EU data protection laws cannot be used to 'censor' Google

It is not yet a win for Google, since 'opinions' are not rulings, merely legal advice provided to the court. "Even so, we’re encouraged because the case is key to free expression online," said Google's William Echikson, head of free expression, EMEA, in a blog post yesterday. The Court of Justice will pass formal judgement at a later date.

The case revolves around the request of a Spanish man to have his name removed from pages involving a social security debt from ten years earlier. He asked Google to remove the pages from its index where his name was the search term. He also lodged a complaint with the Spanish data protection agency (AEPD). AEPD ruled that the original publisher was not required to remove the pages, but that Google was required to remove the relevant data from its index. 

Google appealed. This time the Spanish national high court referred a series of questions to the European Court of Justice -- and these questions form the basis of Jääskinen's Opinion published yesterdy. His fundamental view is that Google is not the data controller and is therefore not responsible for privacy issues under European data protection laws in this or similar instances.

Google, says Jääskinen, "cannot be considered as ‘controller’ of the processing of such personal data in the sense of Article 2(d) of Directive 95/46, with the exception of the contents of the index of its search engine, provided that the service provider does not index or archive personal data against the instructions or requests of the publisher of the web page."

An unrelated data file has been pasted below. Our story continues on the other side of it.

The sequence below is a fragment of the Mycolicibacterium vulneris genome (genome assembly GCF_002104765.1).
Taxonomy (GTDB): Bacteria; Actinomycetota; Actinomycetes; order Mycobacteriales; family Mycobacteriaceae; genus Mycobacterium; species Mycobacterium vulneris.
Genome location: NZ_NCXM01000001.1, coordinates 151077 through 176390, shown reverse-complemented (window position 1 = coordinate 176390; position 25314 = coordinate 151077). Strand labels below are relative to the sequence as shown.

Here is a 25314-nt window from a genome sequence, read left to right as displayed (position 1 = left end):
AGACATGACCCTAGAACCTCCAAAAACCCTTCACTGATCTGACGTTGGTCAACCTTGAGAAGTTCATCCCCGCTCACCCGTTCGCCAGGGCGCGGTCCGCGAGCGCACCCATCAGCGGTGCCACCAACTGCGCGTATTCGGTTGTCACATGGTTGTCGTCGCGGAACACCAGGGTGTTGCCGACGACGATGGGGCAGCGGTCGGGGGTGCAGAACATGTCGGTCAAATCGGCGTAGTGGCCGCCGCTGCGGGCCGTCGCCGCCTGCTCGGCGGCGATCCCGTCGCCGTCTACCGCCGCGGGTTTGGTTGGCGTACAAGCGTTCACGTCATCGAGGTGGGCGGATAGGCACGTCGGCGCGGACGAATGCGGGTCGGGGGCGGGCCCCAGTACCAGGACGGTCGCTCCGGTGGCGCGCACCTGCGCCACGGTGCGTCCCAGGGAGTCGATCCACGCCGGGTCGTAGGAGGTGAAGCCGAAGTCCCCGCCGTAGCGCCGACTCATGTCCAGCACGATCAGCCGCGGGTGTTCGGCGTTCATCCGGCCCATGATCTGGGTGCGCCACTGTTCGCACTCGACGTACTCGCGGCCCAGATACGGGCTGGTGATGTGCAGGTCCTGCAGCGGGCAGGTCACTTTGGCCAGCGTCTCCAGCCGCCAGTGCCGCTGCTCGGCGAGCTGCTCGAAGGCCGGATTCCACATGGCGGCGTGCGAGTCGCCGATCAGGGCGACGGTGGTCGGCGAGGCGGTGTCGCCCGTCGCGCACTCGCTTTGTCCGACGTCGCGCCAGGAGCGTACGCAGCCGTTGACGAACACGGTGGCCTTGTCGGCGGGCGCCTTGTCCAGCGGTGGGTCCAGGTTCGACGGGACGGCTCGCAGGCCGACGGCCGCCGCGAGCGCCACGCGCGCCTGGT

Another issue is whether the content is legal or illegal. Google can be requested to remove links to illegal content, such as copyright infringement, but requesting the removal of links to legal content effectively interferes with the publisher's right to freedom of expression. Nor can that original publisher be required to alter the content of the online pages: "That would amount to falsification of history," says Jääskinen.

But for Google, the issue is simply one of principle. "In this case we’re simply challenging the notion that information that is demonstrably legal - and that continues to be publicly available on the web - can be censored," says Echikson. "In order to achieve all the social, cultural and economic benefits of the Internet, it must be kept free and open."

It is, however, worth considering whether this is just a temporary victory. Jääskinen also considered whether the existing EU data protection directive implies, although it does not specify, a 'right to be forgotten.' He concluded that it does not. But the proposed new General Data Potection Regulation -- in its original form -- does specify a right to be forgotten. If passed into law, this question may need to be re-examined in the future.

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